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Usability guru designing a nightclub

I'm looking for the quote about 'if a usability expert designed a nightclub, it would be well light, the music not too loud.. etc, etc.'

I can't remember if this was posted on Joel's website or not. Can anybody help?

Thanks in advance,

Lawrence.

Lawrence Attrill
Wednesday, May 22, 2002

I think it is a quote from Joel's "User interface design for programmers" book, but I did not find it in the online version, maybe it is in one of the seven brand new chapters :-)

Have fun,

Jutta Jordans
Wednesday, May 22, 2002

It is indeed from Joel's book. The full quote is:

"Usability is not everything. If usability engineers designed a nightclub, it would be clean, quiet, brightly lit, with lots of places to sit down, plenty of bartenders, menus written in 18-point sans-serif, and easy-to-find bathrooms. But nobody would be there. They would all be down the street at Coyote Ugly pouring beer on each other."

Don't thank me, thank google.

- m

Matt Christensen
Wednesday, May 22, 2002

I believe that's from Steve Krug's book "Don't Make Me Think" but I'm not 100% sure.

MarkTAW
Wednesday, May 22, 2002

oh... nevermind...

MarkTAW
Wednesday, May 22, 2002

That's an amusing quote, but it never made much sense to me.  Why would you assume that brightly-lit surroundings, plenty of room to sit down, etc. would enhance the usability of a nightclub?  Maybe a book store, but not a nightclub.

Seems like a straw-man argument to me.  If you did your usability research correctly, you'd end-up with Coyote Ugly, not the example described by Joel.

Anonymous coward
Wednesday, May 22, 2002


See http://www.dnalounge.com for an example of usability being applied to a nightclub.

They took 2 years to finish "refactoring". BTW, this is Jamie Zawinski's (from Netscape fame) joint.

Leonardo Herrera
Wednesday, May 22, 2002

Nice looking club. The new floor plan looks like an improvement.

Night clubes are one of the few instances where difficult to see = good, except when you're talking about the stage. Anyone who's been in a bar at 4am when the lights get turned on knows exactly what I mean.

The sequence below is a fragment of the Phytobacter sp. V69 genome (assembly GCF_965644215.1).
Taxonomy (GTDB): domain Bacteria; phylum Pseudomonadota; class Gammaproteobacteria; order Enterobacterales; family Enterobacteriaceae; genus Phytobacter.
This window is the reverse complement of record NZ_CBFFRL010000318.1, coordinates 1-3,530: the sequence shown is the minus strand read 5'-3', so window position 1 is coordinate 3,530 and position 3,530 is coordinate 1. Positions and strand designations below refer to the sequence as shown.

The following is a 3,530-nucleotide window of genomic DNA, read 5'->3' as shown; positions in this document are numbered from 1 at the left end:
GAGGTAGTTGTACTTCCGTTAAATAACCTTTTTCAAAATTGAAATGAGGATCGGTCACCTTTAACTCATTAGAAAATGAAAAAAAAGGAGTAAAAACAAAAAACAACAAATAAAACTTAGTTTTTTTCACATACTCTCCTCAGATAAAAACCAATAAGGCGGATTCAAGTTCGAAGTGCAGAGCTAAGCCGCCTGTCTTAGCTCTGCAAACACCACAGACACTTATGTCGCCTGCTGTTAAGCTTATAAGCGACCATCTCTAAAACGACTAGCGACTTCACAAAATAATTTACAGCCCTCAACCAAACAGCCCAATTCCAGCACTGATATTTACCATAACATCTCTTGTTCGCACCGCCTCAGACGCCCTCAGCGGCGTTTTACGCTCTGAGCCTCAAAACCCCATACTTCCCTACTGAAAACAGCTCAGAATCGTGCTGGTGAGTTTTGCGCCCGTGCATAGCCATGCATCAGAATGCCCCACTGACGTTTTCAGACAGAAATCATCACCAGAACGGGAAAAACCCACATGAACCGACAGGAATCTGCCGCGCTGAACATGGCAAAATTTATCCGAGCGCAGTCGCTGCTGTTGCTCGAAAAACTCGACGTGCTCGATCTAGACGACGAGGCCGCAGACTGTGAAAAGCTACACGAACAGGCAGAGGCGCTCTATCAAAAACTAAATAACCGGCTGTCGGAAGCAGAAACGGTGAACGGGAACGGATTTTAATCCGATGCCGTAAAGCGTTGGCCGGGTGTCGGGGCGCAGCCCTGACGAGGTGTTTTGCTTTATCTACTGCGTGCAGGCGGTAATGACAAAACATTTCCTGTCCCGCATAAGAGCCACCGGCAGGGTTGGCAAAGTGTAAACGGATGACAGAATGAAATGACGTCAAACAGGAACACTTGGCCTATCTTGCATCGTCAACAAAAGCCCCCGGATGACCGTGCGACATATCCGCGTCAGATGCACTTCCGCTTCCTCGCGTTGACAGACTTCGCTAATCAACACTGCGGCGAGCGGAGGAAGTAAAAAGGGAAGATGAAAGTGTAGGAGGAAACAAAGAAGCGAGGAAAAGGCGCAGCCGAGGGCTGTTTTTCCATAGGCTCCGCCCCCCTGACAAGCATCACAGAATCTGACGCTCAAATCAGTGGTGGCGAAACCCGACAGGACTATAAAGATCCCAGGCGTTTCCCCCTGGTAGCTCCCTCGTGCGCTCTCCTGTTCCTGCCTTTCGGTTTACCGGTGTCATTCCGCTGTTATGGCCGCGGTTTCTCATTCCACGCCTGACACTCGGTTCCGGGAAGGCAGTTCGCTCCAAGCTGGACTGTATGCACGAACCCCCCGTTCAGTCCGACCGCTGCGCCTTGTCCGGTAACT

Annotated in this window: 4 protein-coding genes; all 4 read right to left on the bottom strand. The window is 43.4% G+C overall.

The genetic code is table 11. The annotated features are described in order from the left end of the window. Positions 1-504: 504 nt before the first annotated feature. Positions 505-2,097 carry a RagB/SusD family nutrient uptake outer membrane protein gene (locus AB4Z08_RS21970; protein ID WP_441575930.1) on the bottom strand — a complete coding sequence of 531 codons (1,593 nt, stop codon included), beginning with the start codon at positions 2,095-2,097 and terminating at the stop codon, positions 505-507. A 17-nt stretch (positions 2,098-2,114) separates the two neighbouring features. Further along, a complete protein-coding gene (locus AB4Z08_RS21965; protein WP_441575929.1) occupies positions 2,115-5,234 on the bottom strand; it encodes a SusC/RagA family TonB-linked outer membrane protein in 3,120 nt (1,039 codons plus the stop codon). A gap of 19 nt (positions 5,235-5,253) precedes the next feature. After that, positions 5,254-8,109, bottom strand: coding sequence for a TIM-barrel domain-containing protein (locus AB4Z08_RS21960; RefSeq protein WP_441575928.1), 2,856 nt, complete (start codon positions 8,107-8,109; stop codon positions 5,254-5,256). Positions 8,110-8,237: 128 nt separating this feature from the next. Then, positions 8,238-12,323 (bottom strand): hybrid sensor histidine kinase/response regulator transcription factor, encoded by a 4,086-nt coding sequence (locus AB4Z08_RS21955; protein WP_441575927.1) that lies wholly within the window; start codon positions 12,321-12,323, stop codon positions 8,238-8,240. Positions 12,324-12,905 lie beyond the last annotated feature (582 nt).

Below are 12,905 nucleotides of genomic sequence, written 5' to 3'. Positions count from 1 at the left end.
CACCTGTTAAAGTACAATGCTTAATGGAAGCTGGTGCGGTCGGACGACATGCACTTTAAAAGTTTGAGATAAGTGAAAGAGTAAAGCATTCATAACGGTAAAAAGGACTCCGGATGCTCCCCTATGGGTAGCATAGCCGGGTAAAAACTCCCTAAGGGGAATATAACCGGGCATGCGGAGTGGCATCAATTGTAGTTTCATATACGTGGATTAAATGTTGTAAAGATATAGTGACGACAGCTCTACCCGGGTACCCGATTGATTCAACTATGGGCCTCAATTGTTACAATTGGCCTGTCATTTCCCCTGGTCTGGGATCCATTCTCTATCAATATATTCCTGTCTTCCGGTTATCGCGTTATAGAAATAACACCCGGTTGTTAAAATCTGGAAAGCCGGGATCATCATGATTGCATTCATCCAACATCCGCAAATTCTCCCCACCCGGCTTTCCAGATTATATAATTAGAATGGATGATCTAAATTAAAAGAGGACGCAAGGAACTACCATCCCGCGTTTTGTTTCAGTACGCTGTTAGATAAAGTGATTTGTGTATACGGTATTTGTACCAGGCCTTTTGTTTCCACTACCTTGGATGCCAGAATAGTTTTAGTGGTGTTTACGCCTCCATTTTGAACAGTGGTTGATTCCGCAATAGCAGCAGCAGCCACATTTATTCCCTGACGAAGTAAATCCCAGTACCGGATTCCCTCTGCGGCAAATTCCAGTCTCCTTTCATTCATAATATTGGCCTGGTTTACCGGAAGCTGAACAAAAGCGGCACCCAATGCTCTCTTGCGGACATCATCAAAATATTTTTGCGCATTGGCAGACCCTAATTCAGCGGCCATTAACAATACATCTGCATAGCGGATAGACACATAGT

MarkTAW
Wednesday, May 22, 2002

The DNA lounge is something of a double irony. The first irony is that Zawinski quit Netscape because Mozilla hadn't released anything after a year, bought a nightclub, and then spent _two_ years redesigning and rebuilding it before it served a single drink.

The second, of course, is that Mozilla 1.0 still hasn't shipped.

Charles Miller
Thursday, May 23, 2002


About the second irony: it seems they are closing to release mozilla 1.0. I'm using it at work, and it's wonderful. Still have some pesky little interface bugs, but nothing I can't live with.

Leonardo Herrera
Wednesday, May 29, 2002

Mozilla since, 0.94 has been very usable - and the latest releases are quite awesome.  I like the user options for disabling window spawning, the tabbed interface is very cool.  And it renders very fast.  A beautiful peice of work!

Nat Ersoz
Wednesday, May 29, 2002

Out of curiousity, how is it compared to Opera? Opera has had an "accept/refuse pop-up windows" option and an equivalent to the "tabbed interface" for a while. Plus lots of other goodies I'm starting to use all the time.

Adrian

Adrian Gilby
Thursday, May 30, 2002

Adrian:

I have tried Mozilla 0.9.9 and Opera 6.

I don't think the tabbed browsing in Mozilla is as good - there's no option to use tabs for all new windows. Instead you can choose for certain situations to open a new tab.
  On the other hand, Mozilla lets you open a link in a new tab by middle clicking, something that would make sense in Opera, but the latter insists on using the middle button to scroll.

The "accept/refuse popups" feature is better in Mozilla. This is because you choose to refuse popups that aren't opened by a user action (ie most advertising popups). In, Opera 6.1 (at least), refusing popups means you don't get popups which are launched when you click a link, which can be annoying as they are sometimes used to launch information windows or pictures.

  I can't vouch what the latest Mozilla does though.

  You can use an ad-filtering proxy such as Proxomitron to make Opera handle popups just as you like. It's fairly easy to setup and the default settings remove most advertising.

BH
Thursday, May 30, 2002

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